“Blood, sweat and tears,” climber Mike Libecki proclaims as he holds up his bloody hand for the camera. And that’s just the beginning: mud, wind, rain, crumbling flora and world-class tower climbing are also in the mix (along with Angie Payne, the first woman to climb V13) in Poumaka, a new film from 3 Strings Productions. Set in the wild jungle of Ua Pou, an island in French Polynesia, Poumaka is the epitome of adventure climbing — pain, suffering, unknowns, miserable weather and, ultimately, triumph.
With their vertical aptitude, climbers go places few others can. Often that results in a first ascent, but, occasionally, it also leads to exciting new discoveries. That’s certainly the case with the expedition at the center of Namuli, a film named for the second-highest mountain in Mozambique. Climber Majka Burhardt (a guest at Mountainfilm in 2008 and 2010) became so obsessed with this peak that she assembled a team of athletes, scientists and community members to climb it in order to understand it better. In the process, they discover a bounty of unanticipated biodiversity and gain a better sense of why the region around this mountain deserves stronger conservation.
A tiny sailboat named Dodo’s Delight bobbing through mountain-size waves and ducking icebergs in the Arctic. A band of scraggly and slightly malodorous climbers from all corners of the Earth, armed with instruments and climbing ropes. A Scottish septuagenarian captain wont to nod off at any moment. And a mission: to sail from Greenland to Baffin Island in search of virgin walls to climb.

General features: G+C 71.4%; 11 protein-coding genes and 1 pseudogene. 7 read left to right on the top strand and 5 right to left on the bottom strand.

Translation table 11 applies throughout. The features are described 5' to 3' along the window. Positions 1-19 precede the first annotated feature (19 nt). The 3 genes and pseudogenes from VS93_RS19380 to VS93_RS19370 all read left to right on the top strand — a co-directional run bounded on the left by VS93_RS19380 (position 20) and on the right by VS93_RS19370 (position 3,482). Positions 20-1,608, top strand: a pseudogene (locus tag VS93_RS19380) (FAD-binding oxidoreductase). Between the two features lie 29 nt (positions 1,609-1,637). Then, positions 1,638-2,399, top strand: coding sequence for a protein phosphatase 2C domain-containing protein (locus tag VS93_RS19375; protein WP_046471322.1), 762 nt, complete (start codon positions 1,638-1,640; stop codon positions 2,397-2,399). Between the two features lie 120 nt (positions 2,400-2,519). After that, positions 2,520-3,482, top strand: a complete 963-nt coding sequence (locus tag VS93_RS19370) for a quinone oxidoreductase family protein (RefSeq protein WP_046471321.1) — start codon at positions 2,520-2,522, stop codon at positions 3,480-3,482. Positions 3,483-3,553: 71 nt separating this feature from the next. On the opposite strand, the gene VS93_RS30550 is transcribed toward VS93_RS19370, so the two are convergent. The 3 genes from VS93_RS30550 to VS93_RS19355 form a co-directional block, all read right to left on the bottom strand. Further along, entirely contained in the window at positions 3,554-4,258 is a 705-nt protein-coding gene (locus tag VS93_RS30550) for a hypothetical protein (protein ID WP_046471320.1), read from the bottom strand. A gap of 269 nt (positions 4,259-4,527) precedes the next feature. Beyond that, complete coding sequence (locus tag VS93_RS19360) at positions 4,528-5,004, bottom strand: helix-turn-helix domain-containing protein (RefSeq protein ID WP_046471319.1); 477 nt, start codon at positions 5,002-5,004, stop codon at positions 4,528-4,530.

These are the ingredients of Dodo's Delight, a new film from REEL ROCK that combines the rollicking existence of life at sea with musical interludes, total unknowns and some incredible rock walls. The result is the epitome of adventure.
Wasfia Nazreen doesn't just climb for the thrill; she climbs for a cause. The first Bangladeshi to scale the Seven Summits, Wasfia has made it her purpose to brave these climbs for the sake of something larger - for the women of Bangladesh. Lyrical and poetic, this short documentary is a reflective character portrait that takes us from the depths of Wasfia's struggles to the highest peaks on the planet, as we explore what it means to pursue the unknown.
As longtime professional climbers who eat, sleep and live the sport, Cedar Wright and Matt Segal are used to being competent, comfortable and at the top of their game.
Then they get into paragliding, and what starts as a toe dip turns quickly into a consuming addiction, as well as a lesson in what it’s like to be bumbling, naïve, gung-ho beginners. Tree landings, sketchy moments and junkshow launches become part of the new normal.
With only six months of flying under their belts, and professional flier Matt Henzi as a sensei, Wright and Segal embark on an audacious objective: to climb and fly off Orizaba, the third-highest peak in the America’s and the highest in Mexico.
What ensues is disaster-style climbing, iffy weather, broken gear and a lesson in jumping into the deep end and being forced to swim.